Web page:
6/16/2010

But it can’t be a genetic epidemic!, or dumbasses piling up and a Rant (lucky you!)

Certain dumbasses in the autism community like to cry that there can’t be genetic epidemics (autism is not an epidemic). They also like to pile up strawmen arguments that scientists (and individuals following the science) deny the role of environmental factors.  Above is from the NIH’s 16 page book on autism.
I find I have less tolerance for folks who distort what people say, argue made up things, and in general show themselves to be colossal asses. I’m just saying.
**I'm also going to be upfront enough to remind folks I'm going through the prep for tomorrow's colonoscopy. I still have an intact sense of humor, but I'm snarky and damned hungry. Lime green jello sucks. So, when I go out and around and see reminders (you know, in between) that there are individuals who distort and mangle, it really irks me, especially when I realize they've been doing it for years and learned not a thing over the years and they are gonna keep on keeping on, never learning, growing, or contributing anything worthwhile to the community, other than as something to ally against. Asshats. Grow up. Not yall, the dumbasses distorting and mangling. Oh, did I mention, I'm diabetic and probably have low blood sugar, so that cranks up the irritability? And Rick fed the kids yummy smelling hamburgers just a little bit ago while I drank coffee and ate crappy lime green jello? I'm just saying. I'm really glad that the procedure is scheduled first thing in the morning, and I should be eating by 10 at the latest.**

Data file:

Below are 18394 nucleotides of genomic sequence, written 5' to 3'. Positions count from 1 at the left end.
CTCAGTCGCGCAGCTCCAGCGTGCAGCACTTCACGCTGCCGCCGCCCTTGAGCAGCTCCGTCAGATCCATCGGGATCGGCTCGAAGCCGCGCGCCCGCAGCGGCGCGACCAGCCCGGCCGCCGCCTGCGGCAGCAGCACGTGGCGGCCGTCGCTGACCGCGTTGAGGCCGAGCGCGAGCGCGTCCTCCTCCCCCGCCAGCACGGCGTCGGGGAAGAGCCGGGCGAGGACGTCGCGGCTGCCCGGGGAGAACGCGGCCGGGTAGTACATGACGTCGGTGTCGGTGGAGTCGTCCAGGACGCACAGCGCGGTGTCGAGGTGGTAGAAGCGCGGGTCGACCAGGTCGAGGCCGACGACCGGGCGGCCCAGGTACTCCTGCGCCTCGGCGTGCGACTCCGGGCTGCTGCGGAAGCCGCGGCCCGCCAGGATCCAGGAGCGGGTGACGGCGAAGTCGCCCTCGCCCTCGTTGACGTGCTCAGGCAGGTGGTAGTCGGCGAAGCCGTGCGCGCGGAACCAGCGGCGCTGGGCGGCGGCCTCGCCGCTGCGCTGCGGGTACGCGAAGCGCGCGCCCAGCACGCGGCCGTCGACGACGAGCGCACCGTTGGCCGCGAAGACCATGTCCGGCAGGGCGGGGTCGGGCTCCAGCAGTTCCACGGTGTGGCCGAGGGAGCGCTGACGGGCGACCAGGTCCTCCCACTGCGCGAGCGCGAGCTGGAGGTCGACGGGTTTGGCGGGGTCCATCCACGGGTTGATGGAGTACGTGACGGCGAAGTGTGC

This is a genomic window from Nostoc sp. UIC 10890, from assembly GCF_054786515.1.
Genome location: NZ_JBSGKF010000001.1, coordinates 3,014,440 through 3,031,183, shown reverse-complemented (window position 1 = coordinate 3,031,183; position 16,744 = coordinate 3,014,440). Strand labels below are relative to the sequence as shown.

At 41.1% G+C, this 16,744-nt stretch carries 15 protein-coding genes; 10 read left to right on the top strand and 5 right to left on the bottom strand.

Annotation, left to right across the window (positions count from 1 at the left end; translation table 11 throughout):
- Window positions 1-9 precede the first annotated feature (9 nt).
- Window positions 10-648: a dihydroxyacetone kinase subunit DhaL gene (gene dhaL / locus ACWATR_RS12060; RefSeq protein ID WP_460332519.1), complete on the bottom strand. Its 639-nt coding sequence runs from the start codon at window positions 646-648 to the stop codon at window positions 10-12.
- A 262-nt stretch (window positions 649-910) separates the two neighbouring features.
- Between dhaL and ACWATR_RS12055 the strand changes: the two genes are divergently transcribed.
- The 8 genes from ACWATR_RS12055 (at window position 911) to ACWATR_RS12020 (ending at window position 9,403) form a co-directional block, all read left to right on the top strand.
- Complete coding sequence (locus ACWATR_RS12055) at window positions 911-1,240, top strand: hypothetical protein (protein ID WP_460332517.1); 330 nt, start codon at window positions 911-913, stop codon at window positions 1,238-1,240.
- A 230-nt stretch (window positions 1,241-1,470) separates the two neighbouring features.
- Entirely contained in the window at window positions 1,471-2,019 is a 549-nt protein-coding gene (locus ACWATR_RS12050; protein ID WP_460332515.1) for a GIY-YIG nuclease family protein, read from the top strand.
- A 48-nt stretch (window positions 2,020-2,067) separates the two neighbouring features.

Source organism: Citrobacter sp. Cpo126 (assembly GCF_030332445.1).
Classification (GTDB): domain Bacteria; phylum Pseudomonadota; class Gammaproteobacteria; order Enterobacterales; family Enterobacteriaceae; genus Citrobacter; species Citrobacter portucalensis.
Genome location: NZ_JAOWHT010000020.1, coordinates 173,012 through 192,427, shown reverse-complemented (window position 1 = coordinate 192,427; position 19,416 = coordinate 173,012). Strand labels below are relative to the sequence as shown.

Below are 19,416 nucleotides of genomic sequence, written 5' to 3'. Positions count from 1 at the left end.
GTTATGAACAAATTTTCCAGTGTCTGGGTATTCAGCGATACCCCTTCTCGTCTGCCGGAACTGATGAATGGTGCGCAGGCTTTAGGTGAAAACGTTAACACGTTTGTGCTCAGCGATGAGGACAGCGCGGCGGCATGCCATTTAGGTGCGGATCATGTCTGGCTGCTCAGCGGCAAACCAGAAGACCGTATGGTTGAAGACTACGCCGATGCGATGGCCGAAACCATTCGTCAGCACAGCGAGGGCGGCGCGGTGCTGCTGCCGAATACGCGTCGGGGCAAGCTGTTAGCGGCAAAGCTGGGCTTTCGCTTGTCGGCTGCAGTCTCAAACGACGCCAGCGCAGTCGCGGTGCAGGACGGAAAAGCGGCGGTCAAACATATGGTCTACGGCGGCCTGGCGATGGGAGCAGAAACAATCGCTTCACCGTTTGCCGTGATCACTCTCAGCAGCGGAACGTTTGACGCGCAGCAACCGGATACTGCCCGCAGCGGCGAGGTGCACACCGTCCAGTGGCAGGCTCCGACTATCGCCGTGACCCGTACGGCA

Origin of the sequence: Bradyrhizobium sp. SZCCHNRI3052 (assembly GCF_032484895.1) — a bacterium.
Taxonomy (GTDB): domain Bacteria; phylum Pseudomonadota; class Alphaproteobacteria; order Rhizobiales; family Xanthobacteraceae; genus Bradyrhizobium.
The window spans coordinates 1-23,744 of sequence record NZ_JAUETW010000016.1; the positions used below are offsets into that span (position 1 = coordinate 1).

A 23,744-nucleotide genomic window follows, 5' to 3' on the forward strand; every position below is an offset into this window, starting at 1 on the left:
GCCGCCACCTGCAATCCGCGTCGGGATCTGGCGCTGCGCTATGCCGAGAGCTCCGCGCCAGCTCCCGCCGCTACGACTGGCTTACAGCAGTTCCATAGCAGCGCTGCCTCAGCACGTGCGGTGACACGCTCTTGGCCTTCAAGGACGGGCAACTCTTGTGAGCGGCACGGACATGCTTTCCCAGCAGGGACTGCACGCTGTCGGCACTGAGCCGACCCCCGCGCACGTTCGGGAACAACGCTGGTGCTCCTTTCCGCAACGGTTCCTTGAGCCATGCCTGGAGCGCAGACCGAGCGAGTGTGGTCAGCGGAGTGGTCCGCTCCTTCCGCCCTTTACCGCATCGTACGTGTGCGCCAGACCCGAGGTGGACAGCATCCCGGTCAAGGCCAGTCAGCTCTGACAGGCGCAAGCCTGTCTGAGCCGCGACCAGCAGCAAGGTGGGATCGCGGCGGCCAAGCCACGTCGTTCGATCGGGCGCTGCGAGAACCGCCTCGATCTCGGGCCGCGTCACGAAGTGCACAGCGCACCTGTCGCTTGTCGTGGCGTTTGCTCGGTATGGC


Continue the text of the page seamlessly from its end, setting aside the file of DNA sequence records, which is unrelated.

1 comment:

David said...

"No genetic epidemics" is by far the worst argument for "vaccine injury". There are MANY cases of "epidemics" of genetic defects: The royal families of Europe, the Jews, the Amish, the lions of Ngorongoro Crater. The only thing fundamentally different about an "autism epidemic" is that these other cases involve "inbreeding" in small and isolated populations, while the apparent increase in autism involves a much wider gene pool. But, the distinction is quantitative more than qualitative, and a common explanation would at least warrant discussion.